The Price of “Growing Up”

The Epic Shenanigans of Adulthood Part II: Why

Sometime around the age of twelve, the transition begins. While our bodies reach maturity fairly quickly, I am convinced that the vestiges of childhood linger until there is some grave change of heart. It happens in secret and catches many of us by surprise when we realize, long after it has happened, what has taken place. Hence the classic, Baby Boomer mid-life crisis. We, their children, have tended to specialize more in the I-refuse-to-commit-to-what-I’m-doing-for-the-rest-of-my-life “quarter-life crisis.”

What fits of misfortune drive us to the margins of our own hearts?

When I consider the elements of adulthood largely foreign to childhood, I discern duty, success, failure, and physical freedom.

Duty is present in some childhoods, though I would characterize most childhood duty as “negotiable responsibility,” in the sense that it is more optional. No matter how numerous the chores of childhood, the stakes are markedly lower. The presence of dependents – spouse, children, and aging parents – can create a sense that not only is there no “safety net,” but the livelihood of an entire clan is dependent on my ability to fulfill my duty, i.e., to succeed at my career. Those minors who take on such duties lose their sense of childhood the soonest, in ways that will become clear in the second half of this post.

Success, too, is present in some form in the lives of many children. But these accomplishments are without the ambition and mastery achieved by “successful” adults. No child faces the temptation to believe, “I have such control over the task at hand that I am like a god!” Your childhood doodle will probably hang on the fridge no matter what. Your grown-up oil painting could fetch $1.2 million and hang in the Guggenheim.

But the flip-side of success is failure. My heart goes out to any readers who grew up with a sense of abject failure. My guess is that sense was imposed from outside, either directly or indirectly, by adults who were all to cognizant of their own failures and looking for someone to take it out on. As an adult, you have the potential to loose it all. You could “squander” your best years throwing paint on canvas and have nothing more than a handsome debt to show for it.

Adults have great physical freedom, in that we can go and do almost anything humanly possible. But possibility comes at a price. The long list of could quickly becomes rivaled by the long list of shouldn’t. I could go run, but I shouldn’t, because of my bad knees. Our bodies’ slow betrayal renders us the slaves of our own limitations. Adulthood comes at a price.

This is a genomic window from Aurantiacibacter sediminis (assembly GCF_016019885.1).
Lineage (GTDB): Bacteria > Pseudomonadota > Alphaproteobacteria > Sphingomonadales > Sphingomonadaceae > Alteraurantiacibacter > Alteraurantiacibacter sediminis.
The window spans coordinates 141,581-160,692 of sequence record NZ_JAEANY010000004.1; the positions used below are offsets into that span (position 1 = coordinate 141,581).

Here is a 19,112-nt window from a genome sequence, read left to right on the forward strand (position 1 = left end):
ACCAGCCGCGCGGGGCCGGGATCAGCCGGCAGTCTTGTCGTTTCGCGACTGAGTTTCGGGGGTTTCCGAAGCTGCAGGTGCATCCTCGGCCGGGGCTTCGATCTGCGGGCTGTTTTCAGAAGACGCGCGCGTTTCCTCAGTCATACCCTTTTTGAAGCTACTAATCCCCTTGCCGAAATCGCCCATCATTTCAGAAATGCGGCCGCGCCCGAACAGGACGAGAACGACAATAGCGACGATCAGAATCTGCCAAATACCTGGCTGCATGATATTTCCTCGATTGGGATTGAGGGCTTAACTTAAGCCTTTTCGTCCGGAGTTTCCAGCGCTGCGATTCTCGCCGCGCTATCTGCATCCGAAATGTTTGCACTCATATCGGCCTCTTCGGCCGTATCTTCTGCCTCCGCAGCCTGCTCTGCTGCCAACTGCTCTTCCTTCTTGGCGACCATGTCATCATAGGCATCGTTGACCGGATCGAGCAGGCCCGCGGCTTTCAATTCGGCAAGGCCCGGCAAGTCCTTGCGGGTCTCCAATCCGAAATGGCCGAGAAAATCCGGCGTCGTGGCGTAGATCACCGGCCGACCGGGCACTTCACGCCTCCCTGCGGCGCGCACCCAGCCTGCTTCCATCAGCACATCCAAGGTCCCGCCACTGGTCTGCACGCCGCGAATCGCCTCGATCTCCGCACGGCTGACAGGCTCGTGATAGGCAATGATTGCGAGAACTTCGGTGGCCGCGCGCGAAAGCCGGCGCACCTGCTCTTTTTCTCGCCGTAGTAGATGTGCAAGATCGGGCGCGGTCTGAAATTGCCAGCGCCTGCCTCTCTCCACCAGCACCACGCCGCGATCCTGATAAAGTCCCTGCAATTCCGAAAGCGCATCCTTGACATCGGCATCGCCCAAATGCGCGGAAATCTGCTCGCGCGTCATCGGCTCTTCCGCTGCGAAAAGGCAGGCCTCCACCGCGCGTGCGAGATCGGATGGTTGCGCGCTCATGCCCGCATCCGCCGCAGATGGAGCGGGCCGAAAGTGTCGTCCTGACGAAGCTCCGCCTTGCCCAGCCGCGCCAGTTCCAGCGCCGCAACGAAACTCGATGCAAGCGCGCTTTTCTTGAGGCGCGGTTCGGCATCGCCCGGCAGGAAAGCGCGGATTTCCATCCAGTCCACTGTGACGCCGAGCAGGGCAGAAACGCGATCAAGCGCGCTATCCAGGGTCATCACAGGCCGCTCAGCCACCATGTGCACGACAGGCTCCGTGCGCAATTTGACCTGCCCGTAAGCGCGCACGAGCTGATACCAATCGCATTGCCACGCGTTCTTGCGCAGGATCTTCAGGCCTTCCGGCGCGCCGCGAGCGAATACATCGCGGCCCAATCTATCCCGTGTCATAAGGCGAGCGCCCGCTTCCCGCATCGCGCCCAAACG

The Epic Shenanigans of Adulthood

Part I: What

My long hiatus from blogging has brought with it much writing material. It’s not just an excuse. The “interruptions” in life can be a source of great blessing.

I am engaged and the wedding is in two months. I am nearly finished with my first year of Ph.D. studies. I am in the process of maybe selling a house, which has been complicated by ant number of issues. Unbeknownst to myself, I was without homeowner’s insurance during the earthquake, for example. But I digress.

My question is this: in what ways is adulthood qualitatively different from childhood?

I ask this because I am convinced that far too many adults have not abandoned their childhood selves and that, unless I am careful in the big decisions I face in my present, I will become one of them.

For the purposes of this essay, I will disregard such nuanced stages as “teenager” and “young adult.” I assume that if you are somewhere between 12 and 40, my discussion applies to you, as well as to many people outside that age range, which is simply my best guess at classifying those who are trying to figure out what it means to be grown up.

Children dream of becoming adults. Most of them do, anyway. Their games reflect this. But they do no want to become just any adults. While stereotypical roles reflect this –firemen, soldiers, astronauts, movie stars, princesses, and mothers – I think that even non-stereotypical playtime reflects this trend. My earliest career aspiration was to live in New York and own a costume shop, helped by a giant rabbit. My favorite book, “Busy Day, Busy People,” had somehow given me an inkling of the Big Apple. But I think, too, of my recent summers spent mowing the campus at the seminary. I wore a broad-brimmed hat to protect me from the sun and a bandana over my mouth and nose to keep out the dust and pollen. I heard from several seminary parents that their sons enjoyed “playing cowboy,” i.e., mowing the lawn like me.

Why do children want to grow up? Adults have apparent freedom and endless possibility. They come and go as they please. They stay up as late as they want. They spend money on whatever they want. They have power, beauty, strength, and knowledge to a degree that is barely imaginable for a child. A boy who longs to be strong knows that he will be stronger when he is a man. A girl who longs to be beautiful knows that she will be more beautiful as a woman. All children who long for adventure know that they will have greater means to travel and explore when they are older.

Yet if the standard children’s attitude is “I can’t wait to be an adult,” the standard adult response: “bills! [gripe, gripe] duty! [gripe gripe] if you only knew!” Too fraught with duty to dream of childhood, gripey grown-ups nonetheless know that they are missing something. As to what and why, I will devote my next post.